Given that the average meeting generally involves people drinking and sometimes eating, it’s easy to see why paper is the safer choice for note-taking. Under normal circumstances, meetings can also often be very crowded, so paper is the safer choice for dealing with the inevitable knocks, bumps and items being dropped or pushed off their resting places.
Paper is certainly the safer choice for on trains (and planes) where you not only have to think about how you’re acting yourself, but also think about how other people (and even animals) may behave. For example, if you’re going to have children near you letting off steam on a long journey, then paper is far safer than electronics.
Paper works without batteries and cables
This may not mean much when you’re at your desk, but as soon as you step away from it, battery life comes into play. eBook readers tend to have decent battery life (although even they have their limits) but it’s often awkward and inconvenient to convert paper documents to formats they can display. What’s more eBook readers only perform one function. This means that people may not want to carry them along with everything else they have.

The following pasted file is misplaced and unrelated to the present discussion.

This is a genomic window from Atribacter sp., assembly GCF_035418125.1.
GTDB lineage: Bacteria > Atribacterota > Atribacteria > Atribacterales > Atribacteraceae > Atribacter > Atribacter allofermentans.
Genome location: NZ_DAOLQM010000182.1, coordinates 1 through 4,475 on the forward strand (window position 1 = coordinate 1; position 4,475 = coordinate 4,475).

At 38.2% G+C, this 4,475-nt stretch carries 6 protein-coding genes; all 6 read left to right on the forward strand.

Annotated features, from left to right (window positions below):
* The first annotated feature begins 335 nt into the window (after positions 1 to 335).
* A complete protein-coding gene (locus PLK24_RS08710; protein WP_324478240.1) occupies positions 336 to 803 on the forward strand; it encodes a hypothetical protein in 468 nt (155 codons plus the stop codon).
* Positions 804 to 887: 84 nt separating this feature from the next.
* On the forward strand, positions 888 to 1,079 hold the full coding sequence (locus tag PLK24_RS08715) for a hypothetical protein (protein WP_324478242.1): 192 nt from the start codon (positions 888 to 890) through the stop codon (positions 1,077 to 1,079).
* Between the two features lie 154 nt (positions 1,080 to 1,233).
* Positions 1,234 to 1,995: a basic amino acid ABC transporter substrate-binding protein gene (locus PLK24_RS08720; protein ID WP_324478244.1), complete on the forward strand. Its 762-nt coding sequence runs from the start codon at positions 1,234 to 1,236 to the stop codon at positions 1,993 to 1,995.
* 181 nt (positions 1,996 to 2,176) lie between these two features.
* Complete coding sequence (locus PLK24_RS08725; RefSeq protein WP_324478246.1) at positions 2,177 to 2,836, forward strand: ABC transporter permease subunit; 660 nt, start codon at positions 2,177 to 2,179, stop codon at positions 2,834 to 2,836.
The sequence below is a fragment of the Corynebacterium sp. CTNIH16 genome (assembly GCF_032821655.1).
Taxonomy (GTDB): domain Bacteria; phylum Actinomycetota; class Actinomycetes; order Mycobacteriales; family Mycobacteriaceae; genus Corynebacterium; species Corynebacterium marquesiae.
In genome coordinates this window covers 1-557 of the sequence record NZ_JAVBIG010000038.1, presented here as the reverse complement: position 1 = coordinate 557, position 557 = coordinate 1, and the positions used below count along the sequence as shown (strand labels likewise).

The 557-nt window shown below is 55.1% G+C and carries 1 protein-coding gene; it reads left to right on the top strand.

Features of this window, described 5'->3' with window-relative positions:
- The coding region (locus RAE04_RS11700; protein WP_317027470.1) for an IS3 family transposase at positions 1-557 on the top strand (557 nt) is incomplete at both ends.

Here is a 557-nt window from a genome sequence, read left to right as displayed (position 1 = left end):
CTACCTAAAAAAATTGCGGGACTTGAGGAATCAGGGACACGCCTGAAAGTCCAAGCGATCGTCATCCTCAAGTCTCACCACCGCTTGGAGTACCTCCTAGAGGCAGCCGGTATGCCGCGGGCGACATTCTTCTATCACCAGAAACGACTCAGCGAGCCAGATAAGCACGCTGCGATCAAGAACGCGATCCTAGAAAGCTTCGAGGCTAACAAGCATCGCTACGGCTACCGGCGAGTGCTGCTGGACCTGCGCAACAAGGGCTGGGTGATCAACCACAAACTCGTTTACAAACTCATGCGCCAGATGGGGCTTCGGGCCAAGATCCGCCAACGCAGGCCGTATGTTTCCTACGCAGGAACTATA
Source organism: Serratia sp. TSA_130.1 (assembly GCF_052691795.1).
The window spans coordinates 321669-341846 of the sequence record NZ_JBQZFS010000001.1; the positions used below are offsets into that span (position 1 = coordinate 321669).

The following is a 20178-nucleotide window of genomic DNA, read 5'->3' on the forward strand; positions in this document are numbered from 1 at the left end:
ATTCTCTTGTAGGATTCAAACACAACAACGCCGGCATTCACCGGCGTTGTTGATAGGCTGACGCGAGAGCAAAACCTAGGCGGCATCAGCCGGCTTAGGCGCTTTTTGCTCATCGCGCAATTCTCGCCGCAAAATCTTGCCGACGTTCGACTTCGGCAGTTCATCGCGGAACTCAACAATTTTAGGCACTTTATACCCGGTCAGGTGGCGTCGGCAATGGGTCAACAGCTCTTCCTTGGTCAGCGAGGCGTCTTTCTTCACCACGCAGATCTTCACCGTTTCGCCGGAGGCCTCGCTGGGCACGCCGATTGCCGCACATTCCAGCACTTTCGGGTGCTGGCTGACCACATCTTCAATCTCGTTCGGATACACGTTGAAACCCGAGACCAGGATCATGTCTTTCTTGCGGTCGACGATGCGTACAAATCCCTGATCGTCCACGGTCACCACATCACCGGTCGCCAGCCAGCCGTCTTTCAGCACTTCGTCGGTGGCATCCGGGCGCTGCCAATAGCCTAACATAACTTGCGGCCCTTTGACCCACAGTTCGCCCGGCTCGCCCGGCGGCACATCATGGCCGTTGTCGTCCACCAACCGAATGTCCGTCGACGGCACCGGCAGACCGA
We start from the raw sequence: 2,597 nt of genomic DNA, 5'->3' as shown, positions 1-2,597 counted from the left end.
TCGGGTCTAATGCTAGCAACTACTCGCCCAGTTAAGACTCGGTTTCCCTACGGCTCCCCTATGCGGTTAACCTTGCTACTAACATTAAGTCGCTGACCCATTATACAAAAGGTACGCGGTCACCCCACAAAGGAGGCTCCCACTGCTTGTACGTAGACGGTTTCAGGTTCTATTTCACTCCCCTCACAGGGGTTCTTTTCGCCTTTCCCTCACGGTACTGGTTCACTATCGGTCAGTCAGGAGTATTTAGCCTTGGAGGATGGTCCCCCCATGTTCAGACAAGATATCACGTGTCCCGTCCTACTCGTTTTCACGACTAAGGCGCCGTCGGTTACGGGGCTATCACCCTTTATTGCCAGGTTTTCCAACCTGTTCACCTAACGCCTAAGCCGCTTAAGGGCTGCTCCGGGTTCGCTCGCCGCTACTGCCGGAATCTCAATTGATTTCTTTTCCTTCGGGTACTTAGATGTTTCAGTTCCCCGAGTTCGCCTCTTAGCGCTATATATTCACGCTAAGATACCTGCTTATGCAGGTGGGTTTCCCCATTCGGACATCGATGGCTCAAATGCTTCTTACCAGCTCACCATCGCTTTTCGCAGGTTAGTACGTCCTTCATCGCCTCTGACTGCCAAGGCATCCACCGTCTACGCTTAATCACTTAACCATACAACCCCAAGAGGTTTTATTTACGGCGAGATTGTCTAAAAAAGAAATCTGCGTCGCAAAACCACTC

Tablets (and laptops) by contrast tend to have much brighter screens. These can be dimmed to save battery, but even so, they tend to guzzle much more power than eBook readers. There are ways to deal with this, at least to some extent, for example, the use of portable battery packs. The simple fact remains, however, that if you want to be guaranteed to be able to read something whenever you want for as long as you want, you still need paper.
Paper works without the internet
On a similar note, paper works regardless of whether or not you can get online. This means that keeping at least key records on paper can allow you to keep going, to some extent, even when your internet is down. Again, this may not be a huge issue when you are at a desk. As soon as you step away from your desk, however, you are at the mercy of WiFi and mobile data, neither of which are guaranteed to be available let alone secure.
Paper is easier on the eyes
Parents often limit their children’s screen time, but the demands of work may mean that they end up not leading by example. One effective way to improve this situation is to invest in a printer. This means that people can work away from the screen. They can easily mark up a document the old-fashioned way (with pens) and then add any changes to the digital document when they are ready.
Paper is flexible
A screen is a fixed size. If you want to make it bigger, you need either a second screen or a projector. If you want to make it smaller, you’re out of luck. Paper, by contrast, can be easily adapted to any size. What’s more, you can create whatever text and images you like without needing any special software or the skill to use it.